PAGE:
Here’s an interesting new discovery and proposal from the labs of MIT: self-sculpting sand.
Essentially, the idea is a (perhaps limited) alternative mode of 3D-printing: simply place a small, model object into the “sandbox,” and the “sand” replicates a life-size version of the model. And all this occurs in a distributed, sporder-like fashion.
A heap of smart sand would be analogous to the rough block of stone that a sculptor begins with. The individual grains would pass messages back and forth and selectively attach to each other to form a three-dimensional object; the grains not necessary to build that object would simply fall away.
Assuming that I understand the computer science behind this, the key to this system (and what makes it a sporder), is an algorithm that distributes the intelligence and the processing power among millions of grains of “smart sand,” rather than establishing a central processing unit to micromanages each grain from above. This is the only way to achieve this complex wonder efficiently – otherwise it would require a gargantuan amount of resources to run.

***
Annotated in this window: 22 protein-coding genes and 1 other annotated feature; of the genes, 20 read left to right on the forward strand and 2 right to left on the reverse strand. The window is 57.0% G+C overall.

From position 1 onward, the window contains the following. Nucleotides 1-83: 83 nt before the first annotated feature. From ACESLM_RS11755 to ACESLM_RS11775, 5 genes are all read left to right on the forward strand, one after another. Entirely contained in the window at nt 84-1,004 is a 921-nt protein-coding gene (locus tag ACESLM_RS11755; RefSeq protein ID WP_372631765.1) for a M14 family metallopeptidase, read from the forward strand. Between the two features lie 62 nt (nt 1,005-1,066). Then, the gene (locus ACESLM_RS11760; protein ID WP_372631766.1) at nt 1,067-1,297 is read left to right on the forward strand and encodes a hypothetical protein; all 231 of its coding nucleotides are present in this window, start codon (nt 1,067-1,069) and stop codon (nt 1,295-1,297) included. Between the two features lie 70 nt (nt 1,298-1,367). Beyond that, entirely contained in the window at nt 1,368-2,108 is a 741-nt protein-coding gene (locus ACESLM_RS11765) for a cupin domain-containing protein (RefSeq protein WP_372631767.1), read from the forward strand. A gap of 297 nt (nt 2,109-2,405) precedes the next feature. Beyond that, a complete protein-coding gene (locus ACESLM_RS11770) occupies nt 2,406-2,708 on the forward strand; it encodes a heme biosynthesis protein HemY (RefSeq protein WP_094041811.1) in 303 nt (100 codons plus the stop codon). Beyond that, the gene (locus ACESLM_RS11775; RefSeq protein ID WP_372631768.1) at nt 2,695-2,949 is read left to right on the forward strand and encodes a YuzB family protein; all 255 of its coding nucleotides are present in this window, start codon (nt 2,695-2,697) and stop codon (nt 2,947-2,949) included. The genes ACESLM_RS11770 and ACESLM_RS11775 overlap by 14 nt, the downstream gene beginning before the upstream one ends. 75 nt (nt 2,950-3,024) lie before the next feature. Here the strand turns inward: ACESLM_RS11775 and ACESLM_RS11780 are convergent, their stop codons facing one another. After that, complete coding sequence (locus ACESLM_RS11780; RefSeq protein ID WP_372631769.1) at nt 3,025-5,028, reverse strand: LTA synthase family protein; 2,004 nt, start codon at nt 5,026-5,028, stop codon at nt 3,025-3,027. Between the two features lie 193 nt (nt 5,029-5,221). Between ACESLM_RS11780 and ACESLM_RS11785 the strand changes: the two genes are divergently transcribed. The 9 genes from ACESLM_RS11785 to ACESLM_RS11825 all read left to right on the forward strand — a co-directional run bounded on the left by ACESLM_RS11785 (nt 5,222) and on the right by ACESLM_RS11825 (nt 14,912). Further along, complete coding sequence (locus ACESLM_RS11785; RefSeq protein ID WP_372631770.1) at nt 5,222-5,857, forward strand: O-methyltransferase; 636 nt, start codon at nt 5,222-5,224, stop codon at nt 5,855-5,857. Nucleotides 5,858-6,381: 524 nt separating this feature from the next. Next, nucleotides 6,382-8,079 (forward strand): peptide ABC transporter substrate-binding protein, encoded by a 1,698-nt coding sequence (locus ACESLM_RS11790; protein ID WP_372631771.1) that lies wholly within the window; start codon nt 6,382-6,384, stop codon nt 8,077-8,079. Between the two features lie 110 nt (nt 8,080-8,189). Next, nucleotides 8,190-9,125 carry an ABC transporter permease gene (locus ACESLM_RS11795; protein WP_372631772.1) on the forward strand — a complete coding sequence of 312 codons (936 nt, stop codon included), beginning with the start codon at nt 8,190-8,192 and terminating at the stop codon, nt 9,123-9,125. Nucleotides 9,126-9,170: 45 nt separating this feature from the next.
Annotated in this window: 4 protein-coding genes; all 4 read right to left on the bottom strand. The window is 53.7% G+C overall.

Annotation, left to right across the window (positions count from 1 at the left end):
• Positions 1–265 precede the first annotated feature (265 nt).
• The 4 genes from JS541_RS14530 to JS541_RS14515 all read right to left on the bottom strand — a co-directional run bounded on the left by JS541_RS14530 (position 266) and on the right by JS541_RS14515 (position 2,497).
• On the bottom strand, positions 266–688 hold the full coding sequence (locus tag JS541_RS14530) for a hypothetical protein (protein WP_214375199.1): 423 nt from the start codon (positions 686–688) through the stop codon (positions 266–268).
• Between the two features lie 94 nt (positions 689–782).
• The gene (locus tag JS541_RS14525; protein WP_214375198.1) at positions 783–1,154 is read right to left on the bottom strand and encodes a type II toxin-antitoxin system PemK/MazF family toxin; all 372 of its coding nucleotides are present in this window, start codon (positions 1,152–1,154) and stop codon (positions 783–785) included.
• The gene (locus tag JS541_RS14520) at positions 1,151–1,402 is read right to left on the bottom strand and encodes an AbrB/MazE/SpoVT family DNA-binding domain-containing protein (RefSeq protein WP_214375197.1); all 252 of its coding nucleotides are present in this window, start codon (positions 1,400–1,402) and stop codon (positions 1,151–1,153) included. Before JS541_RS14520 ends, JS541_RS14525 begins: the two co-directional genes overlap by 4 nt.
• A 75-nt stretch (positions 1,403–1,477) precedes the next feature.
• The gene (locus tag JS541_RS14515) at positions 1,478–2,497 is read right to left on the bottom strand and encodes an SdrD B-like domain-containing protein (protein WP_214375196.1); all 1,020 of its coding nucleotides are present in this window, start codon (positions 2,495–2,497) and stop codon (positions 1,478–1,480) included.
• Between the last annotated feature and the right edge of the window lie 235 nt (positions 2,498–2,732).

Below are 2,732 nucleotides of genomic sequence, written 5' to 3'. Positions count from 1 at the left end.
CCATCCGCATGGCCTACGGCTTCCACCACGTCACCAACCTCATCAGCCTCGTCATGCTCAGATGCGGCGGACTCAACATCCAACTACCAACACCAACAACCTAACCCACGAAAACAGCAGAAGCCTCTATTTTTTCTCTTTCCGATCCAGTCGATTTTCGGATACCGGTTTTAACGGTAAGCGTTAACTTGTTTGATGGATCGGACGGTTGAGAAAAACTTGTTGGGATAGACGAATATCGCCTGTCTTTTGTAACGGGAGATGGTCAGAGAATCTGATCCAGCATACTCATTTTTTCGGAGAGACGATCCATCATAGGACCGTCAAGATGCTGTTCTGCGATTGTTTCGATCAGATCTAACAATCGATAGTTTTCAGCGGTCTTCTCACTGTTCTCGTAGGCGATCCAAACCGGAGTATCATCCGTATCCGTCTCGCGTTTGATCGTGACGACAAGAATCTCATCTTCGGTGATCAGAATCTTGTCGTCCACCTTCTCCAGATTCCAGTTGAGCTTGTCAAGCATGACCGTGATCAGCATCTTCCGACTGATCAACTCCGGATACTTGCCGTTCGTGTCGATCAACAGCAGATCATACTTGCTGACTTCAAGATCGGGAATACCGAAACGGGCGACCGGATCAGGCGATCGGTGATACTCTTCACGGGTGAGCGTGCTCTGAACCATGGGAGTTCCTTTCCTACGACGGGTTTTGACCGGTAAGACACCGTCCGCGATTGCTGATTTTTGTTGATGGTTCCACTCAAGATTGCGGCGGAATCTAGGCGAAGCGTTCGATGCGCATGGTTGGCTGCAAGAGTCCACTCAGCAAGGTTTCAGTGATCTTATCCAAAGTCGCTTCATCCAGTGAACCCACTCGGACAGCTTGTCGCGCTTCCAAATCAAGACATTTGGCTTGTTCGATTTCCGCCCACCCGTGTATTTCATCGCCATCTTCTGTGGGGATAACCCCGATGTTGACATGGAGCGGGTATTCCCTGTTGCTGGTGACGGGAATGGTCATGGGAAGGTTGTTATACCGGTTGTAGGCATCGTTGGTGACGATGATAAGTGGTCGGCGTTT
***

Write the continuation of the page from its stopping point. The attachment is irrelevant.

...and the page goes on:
The ruleset and mechanism that places the spontaneous construction in the hands of the “agents” is as follows:
According to Gilpin-author on the new paper, the grains first pass messages to each other to determine which have missing neighbors. (In the grid model, each square could have eight neighbors.) Grains with missing neighbors are in one of two places: the perimeter of the heap or the perimeter of the embedded shape.
Once the grains surrounding the embedded shape identify themselves, they simply pass messages to other grains a fixed distance away, which in turn identify themselves as defining the perimeter of the duplicate. If the duplicate is supposed to be 10 times the size of the original, each square surrounding the embedded shape will map to 10 squares of the duplicate’s perimeter. Once the perimeter of the duplicate is established, the grains outside it can disconnect from their neighbors.